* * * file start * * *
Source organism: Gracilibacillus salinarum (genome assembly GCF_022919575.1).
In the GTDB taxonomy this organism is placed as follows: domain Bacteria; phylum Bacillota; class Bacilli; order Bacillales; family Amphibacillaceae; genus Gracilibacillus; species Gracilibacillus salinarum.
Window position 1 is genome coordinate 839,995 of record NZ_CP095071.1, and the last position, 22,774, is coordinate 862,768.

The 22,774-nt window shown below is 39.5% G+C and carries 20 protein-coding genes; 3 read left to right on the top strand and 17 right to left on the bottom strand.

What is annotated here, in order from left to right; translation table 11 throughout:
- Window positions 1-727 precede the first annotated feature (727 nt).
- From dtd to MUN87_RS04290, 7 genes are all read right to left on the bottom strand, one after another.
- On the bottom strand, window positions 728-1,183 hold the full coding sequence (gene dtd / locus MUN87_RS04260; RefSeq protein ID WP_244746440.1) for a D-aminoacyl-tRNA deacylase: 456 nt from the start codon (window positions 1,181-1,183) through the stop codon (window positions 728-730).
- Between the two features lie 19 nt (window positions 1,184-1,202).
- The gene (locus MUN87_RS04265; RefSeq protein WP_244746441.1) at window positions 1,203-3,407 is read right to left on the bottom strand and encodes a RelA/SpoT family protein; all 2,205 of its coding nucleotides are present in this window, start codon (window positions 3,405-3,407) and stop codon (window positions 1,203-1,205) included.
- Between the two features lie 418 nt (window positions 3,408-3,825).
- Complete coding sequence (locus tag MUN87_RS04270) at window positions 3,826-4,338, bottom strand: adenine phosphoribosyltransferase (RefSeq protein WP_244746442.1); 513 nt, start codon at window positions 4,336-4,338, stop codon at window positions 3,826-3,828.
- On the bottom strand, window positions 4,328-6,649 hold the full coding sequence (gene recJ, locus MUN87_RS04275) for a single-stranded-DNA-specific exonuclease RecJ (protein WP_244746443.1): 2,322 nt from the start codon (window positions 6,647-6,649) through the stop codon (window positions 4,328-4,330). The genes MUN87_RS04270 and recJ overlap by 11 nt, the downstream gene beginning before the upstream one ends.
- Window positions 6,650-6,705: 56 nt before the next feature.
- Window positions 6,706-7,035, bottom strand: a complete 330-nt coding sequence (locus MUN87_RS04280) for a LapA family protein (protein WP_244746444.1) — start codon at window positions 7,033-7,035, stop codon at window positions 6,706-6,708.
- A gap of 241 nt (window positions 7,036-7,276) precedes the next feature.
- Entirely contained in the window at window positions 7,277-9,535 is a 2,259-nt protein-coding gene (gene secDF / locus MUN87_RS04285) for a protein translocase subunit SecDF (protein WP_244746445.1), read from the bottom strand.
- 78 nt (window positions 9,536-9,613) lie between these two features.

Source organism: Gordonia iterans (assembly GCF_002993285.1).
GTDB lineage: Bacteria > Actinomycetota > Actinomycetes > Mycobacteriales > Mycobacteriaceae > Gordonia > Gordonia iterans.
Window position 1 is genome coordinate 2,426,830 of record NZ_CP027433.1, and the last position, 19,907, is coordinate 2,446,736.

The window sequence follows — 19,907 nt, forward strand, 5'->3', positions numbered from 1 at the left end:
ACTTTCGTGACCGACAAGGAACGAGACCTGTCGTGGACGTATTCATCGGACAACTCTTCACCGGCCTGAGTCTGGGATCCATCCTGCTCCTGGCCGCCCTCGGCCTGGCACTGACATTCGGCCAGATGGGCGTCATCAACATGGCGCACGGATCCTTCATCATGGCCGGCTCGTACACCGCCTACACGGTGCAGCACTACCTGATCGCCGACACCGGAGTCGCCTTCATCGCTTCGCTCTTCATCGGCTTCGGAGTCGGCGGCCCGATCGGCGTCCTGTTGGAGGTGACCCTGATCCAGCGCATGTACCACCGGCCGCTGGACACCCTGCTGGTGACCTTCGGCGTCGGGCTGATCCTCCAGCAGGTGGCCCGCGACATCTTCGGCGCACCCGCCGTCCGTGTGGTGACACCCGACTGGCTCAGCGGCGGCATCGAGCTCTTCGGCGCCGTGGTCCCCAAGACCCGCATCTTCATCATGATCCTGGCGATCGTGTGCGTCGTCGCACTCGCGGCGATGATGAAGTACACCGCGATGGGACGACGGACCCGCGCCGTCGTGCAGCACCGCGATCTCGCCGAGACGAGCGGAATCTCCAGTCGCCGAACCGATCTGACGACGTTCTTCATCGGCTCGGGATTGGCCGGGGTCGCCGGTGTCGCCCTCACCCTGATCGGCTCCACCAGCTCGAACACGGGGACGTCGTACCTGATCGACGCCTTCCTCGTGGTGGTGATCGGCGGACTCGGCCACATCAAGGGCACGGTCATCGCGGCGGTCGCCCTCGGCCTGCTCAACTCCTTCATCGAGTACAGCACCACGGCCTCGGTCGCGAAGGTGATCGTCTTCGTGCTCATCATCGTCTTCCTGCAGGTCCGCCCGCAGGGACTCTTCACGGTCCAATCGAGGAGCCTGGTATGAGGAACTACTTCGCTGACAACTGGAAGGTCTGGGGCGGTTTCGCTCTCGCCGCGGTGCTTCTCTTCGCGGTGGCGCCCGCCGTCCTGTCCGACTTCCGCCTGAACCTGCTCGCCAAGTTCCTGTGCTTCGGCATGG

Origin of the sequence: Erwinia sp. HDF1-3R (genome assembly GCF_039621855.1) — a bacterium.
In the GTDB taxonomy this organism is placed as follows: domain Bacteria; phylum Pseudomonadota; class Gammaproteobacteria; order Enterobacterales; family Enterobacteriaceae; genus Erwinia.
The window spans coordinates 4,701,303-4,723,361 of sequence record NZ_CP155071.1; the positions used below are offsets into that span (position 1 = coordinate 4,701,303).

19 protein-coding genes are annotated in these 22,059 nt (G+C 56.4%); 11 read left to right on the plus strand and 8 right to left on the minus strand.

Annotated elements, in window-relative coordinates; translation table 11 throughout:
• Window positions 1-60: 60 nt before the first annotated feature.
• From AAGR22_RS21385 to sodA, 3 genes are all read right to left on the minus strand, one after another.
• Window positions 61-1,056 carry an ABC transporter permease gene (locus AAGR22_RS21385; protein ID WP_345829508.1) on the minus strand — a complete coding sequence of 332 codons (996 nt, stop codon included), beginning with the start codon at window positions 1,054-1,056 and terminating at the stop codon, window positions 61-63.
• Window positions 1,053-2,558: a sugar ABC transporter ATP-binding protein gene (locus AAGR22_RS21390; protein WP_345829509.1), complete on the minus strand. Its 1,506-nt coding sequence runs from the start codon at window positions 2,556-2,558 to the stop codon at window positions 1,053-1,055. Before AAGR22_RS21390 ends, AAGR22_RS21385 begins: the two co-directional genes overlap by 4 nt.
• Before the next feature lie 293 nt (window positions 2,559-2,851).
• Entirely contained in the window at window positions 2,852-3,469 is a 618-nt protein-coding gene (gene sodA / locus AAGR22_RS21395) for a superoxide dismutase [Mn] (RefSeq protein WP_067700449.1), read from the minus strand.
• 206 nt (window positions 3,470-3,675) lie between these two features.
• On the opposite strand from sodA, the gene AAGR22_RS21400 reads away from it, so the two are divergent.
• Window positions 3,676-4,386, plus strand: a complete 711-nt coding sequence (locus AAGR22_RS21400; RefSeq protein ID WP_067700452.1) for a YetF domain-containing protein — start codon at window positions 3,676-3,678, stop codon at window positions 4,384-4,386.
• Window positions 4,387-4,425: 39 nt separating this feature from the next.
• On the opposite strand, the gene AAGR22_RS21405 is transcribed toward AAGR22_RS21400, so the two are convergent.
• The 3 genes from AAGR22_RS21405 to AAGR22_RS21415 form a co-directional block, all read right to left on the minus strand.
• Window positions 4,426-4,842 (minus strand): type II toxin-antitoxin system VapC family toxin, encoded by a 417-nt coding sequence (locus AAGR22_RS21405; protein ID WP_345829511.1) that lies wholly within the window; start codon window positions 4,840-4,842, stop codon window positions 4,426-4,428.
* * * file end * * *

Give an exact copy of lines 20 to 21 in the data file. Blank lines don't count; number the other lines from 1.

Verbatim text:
GTDB lineage: Bacteria > Actinomycetota > Actinomycetes > Mycobacteriales > Mycobacteriaceae > Gordonia > Gordonia iterans.
Window position 1 is genome coordinate 2,426,830 of record NZ_CP027433.1, and the last position, 19,907, is coordinate 2,446,736.